Stuck In The Mud

Stuck In The Mud With Bear and Ralph

Somewhere back on the outskirts of the jungle I crossed a desolate rail track, the civilization of the twin iron girders an eternity away now I finally hit the off road on my little 125cc scooter, Mayday. We slip and slide along a saturated muddy path, deep dark jungle either side towering two stories high, a chorus of insect chirps deafening the chug of an overworked engine.

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Two girls sharing a bicycle pass by, the only people I’ve seen since I crossed the tracks. They smile knowingly, and pointing up the trail give me the thumbs down, but I’m too busy avoiding them and the pockmarked jungle path to pay much attention. Further down the jungle track and a derelict ten-story concrete block rises out the canopy, the bright blue corrugated roof contrasting with the lush jungle green. And then silence. I stop dead in my tracks, blood-red mud vomiting from the rear wheel, spray-painting the jungle wall with obscene graffiti. Mayday splutters, screams, and finally dies.

Stepping off Mayday, my once blue trainers have now taken on a distinctly syrupy red tone as I sink a foot into the mud soup, cursing my negligence but relieved the Nikons are still in one piece. Wading back, I assess the rather bleak situation and surmise in a most Bear Grylls manner that I’m a bit f*cked. No rope, no tools, and no people to help leaves me with a few dismal options, and with 70km to the nearest village, I honestly don’t want to start walking. Mayday had only sunk a foot or so, and while the mud was saturated, it wasn’t too viscous. Pulling my legs free I leave a trainer buried deep, spend 15 minutes extracting it, and then penetrate the jungle foliage looking for nature’s tools to plan my escape. It’s the only viable option.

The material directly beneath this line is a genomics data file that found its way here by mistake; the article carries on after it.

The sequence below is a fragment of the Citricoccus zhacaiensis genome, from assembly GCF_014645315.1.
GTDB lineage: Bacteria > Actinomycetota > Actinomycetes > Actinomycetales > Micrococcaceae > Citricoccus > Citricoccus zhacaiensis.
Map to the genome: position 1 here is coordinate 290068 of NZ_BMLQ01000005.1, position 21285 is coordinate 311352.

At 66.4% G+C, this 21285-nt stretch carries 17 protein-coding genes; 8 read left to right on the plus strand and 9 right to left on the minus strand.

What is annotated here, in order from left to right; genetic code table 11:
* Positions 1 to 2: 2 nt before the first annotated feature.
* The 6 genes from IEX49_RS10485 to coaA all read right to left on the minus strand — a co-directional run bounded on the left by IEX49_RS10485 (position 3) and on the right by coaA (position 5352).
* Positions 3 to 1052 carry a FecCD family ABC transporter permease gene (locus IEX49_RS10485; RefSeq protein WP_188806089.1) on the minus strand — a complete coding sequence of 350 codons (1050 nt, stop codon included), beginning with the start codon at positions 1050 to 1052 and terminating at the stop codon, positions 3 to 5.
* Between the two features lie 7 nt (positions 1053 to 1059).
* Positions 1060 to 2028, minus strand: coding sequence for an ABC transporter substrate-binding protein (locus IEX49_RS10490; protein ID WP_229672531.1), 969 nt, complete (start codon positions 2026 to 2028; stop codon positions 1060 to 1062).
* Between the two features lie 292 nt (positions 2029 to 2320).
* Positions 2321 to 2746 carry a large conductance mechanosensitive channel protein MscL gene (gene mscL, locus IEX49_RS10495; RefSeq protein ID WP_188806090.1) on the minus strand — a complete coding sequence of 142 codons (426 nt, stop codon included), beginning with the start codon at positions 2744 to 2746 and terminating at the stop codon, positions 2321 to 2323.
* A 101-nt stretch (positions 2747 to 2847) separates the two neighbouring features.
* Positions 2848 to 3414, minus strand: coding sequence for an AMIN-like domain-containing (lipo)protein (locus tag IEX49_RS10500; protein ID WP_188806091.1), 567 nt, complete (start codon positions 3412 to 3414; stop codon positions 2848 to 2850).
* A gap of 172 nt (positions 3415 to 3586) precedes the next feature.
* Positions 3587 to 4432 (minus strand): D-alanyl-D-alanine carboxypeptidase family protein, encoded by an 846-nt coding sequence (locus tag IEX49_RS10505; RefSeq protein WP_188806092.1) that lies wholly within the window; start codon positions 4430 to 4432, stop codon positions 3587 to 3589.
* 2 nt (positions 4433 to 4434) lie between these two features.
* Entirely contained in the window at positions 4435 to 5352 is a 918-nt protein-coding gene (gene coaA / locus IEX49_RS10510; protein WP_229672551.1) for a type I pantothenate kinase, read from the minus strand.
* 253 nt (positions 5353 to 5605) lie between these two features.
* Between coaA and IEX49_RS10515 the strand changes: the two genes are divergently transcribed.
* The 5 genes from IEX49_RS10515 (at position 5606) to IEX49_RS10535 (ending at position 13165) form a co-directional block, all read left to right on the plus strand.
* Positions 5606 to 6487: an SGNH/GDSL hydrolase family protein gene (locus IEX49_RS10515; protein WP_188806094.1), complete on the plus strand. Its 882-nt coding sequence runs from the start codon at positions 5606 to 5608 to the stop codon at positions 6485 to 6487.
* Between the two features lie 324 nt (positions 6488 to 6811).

Time passes, maybe an hour, maybe two, I wasn’t sure. It could have been days, but more probably ten minutes. Finally, I emerge with pockets stuffed full of leaves, branches and twigs underarm ready to exact Mayday’s prison-break.

With a bed of leaves jammed deep under each wheel and a make-shift track of pathetic looking branches I summon Bear and Ralph for moral support, kick the engine to life and start jiggling Mayday for all she’s worth. Sweat pours. The rear wheel kicks, bucks and frees itself giving a jump of momentum to the front, both now free from the slippery mud, spinning wheels looking for grip on the meagre twigs. Cursing loudly in my best Chinese, I push Mayday one final time and burying the wood beneath she somehow finds purchase, ejecting victoriously onto dryer land. Mayday clatters to the floor, engine still turning and leaves me kneeling a foot deep in the mud, somewhere in the middle of the jungle.

Dripping with sweat, surrounded by graffitied jungle, sucking in heavy engine fumes, and burnt to a mid-afternoon crisp, I’m finally free and blissfully happy that I now might have a chance of getting home. I call that a win.